How could she be alive? My daughter was in the back yard as if she hadn’t died. She was playing on a swing set as if she hadn’t died. She was singing a song as if she hadn’t died. My wife was cleaning the dishes, looking out over the yard as if it was perfectly normal for our daughter to be not dead, to be not struck by a train – to be alive and playing in the yard.
“Honey,” I said.
“Nothing,” I said. “Nevermind.”
“Just… Don’t worry about it.”
I had been sweeping up the mess in the bedroom where my wife had torn apart our pillows. She had been so angry that she had tried to burn down the house. I had stopped her. Then, when I cleaned up that mess, I found the pillows. I had swept the pillows up. I had put all the feathers into the trash. I had taken the trash into the back yard, behind the shed. I came back in the house, and gone into her bedroom to fall into her pile of stuffed animals. When I came out, I went to the bathroom. I washed my face in cold water and soap. I went to the basement to run the trains around the tracks in a perfect, serene world, where she had never been so fascinated by my trains, never climbed the back fence and gone to the tracks at the edge of the street, and never tried to climb on board a train like a hobo. I was in the basement, at my train set. I heard her voice in the air and thought I had lost my mind. I went upstairs. It really was her – my beautiful daughter – playing in the yard and singing, and my wife was washing the dishes like there was no accident.
My daughter was singing in the yard, on a swing set that I had never built for her. My wife was doing the dishes, and happy.
Do not take chances, I said to myself. Do not look upon a miracle and doubt. Praise whatever power brought you here into this world.
At dinner, I saw other things that were different.
My wife placed the salt and pepper shaker on the wrong side of the table, away from her left hand. I had watched her eat for eight years, and she only ever picked up the salt and pepper with her left hand. My daughter, who had always preferred the seat where she could see out the window and watch squirrels. Tonight, she sat on the other side of the table, where she could watch the television. The television was on, which was against the rules. Except, it wasn’t against the rules. We were watching cartoons.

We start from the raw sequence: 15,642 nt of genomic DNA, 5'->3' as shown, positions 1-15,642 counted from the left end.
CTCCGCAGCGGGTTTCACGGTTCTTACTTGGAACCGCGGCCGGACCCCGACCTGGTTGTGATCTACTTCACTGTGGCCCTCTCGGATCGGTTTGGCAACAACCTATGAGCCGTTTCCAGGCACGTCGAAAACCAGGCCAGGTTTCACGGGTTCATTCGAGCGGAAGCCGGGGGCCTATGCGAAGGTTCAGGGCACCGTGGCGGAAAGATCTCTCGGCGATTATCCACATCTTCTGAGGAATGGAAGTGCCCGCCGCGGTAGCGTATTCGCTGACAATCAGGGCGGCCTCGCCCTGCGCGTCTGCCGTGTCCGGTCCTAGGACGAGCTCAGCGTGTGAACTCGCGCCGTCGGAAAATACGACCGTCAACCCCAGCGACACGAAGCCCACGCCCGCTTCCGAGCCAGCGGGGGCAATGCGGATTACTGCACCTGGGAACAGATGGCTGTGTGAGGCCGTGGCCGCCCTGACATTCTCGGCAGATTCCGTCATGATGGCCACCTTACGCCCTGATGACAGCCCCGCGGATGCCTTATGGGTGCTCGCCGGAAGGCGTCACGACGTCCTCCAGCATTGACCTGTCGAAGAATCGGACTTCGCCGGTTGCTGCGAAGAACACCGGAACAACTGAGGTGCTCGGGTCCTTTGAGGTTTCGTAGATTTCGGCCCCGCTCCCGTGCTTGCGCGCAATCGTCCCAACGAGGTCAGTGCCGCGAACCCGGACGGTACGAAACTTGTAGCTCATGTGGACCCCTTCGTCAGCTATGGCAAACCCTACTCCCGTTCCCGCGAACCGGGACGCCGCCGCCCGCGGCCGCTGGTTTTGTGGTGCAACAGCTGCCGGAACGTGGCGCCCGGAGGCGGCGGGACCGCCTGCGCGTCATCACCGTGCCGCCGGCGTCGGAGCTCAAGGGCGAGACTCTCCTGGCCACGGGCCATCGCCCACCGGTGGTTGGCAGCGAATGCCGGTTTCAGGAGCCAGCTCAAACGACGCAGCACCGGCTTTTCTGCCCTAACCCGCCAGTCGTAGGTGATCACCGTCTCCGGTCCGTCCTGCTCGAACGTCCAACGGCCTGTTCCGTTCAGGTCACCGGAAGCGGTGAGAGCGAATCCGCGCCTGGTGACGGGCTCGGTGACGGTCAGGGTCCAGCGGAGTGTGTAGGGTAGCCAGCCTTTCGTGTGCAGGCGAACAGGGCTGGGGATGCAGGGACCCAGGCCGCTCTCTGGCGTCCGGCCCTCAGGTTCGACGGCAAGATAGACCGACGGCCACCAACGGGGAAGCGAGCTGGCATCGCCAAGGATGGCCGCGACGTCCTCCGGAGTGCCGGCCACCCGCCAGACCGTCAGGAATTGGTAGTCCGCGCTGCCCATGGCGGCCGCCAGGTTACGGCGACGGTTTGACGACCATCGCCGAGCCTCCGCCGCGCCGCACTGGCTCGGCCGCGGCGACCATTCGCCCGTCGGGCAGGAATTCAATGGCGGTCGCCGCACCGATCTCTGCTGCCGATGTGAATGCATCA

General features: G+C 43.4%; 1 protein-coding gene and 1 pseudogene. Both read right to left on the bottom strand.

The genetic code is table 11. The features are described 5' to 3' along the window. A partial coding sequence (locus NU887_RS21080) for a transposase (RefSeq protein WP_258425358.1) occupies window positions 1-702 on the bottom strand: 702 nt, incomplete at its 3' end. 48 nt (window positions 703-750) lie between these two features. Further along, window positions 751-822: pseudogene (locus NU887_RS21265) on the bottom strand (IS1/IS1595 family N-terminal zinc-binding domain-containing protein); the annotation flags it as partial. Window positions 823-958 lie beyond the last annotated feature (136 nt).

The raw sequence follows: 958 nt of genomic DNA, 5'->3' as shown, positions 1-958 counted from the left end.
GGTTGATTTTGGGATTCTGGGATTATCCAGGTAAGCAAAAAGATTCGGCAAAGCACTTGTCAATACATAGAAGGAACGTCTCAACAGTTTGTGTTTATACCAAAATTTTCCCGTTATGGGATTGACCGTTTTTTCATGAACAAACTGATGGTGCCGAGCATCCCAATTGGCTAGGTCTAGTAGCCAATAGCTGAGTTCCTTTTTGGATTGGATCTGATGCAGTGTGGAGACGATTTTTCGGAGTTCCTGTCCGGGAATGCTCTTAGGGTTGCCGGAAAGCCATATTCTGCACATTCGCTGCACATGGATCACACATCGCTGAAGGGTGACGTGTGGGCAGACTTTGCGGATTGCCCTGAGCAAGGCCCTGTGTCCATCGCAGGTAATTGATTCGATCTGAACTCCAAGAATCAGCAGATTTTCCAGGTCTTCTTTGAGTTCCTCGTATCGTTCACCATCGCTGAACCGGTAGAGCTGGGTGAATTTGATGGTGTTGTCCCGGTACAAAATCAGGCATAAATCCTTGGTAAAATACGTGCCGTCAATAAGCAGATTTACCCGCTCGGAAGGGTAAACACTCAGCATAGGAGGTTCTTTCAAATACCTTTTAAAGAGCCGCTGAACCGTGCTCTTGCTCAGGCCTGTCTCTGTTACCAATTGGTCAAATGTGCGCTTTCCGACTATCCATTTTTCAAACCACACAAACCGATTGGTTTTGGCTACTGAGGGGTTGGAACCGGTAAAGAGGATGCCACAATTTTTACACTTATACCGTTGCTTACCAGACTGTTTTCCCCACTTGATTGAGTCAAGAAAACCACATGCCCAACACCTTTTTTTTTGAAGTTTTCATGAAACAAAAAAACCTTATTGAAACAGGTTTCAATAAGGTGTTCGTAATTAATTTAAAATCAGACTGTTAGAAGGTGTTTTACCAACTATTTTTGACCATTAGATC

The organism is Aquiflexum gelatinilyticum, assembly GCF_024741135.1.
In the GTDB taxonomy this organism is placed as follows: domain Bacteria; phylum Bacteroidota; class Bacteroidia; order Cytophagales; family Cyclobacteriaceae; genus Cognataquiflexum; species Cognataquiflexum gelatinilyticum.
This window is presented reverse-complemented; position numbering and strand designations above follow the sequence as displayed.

Little differences, of course, meant nothing to me. My daughter was alive.
However I came to this place, I had to find a way to remain here forever.
At night, when everyone was asleep I went to the basement, and found a model trainset. The trains rolled over the hills someone had made with their own hands. I unplugged the power. I turned off the lights. I covered it with a tarp and considered how I could destroy it, the way my wife had tried to destroy it. She had tried to set fire to mine before I had swept up the pillows. It was all I could think to do, though it could have been anything or nothing that brought me here.
Somewhere in my house, I took a step upon a path I did not know into a different house. There is a house somewhere, and my wife is alone and believes I walked away forever.
But, in this world there should be another me, who does not know his daughter died in the shed behind the house. Perhaps he stepped into the world I left behind, or another far worse.
I feel sorry for him, wherever he is. I hope my other self finds happiness and peace in his life.
There are worlds.
Scientists are very good at describing things they can reproduce. This experience is not conducive to laboratories. I wonder, in the morning, if this happens all the time, to all sorts of people, and no one wants to talk about it because they’re afraid of losing it – if they even notice.
I keep an eye on her, all the time. I set up webcams to watch from my desk at work in an open browser window. I watch her all the time, to keep her here. I don’t know what else to do, or if it works.
Someday, no one will ever lose the one they love. They’ll just move into a new world, where the one they love is still alive.
I slip into her room when she’s sleeping and watch her breathe. I spend every weekend with her. I come home from work and seek her out. She is still here. She still remembers me, and she still loves me.
Nobody’s saying anything. Nobody seems to notice that I’m the wrong father.
To whomever I stepped over when I came here, I have stolen your life, and I’m sorry, but I will never give it up.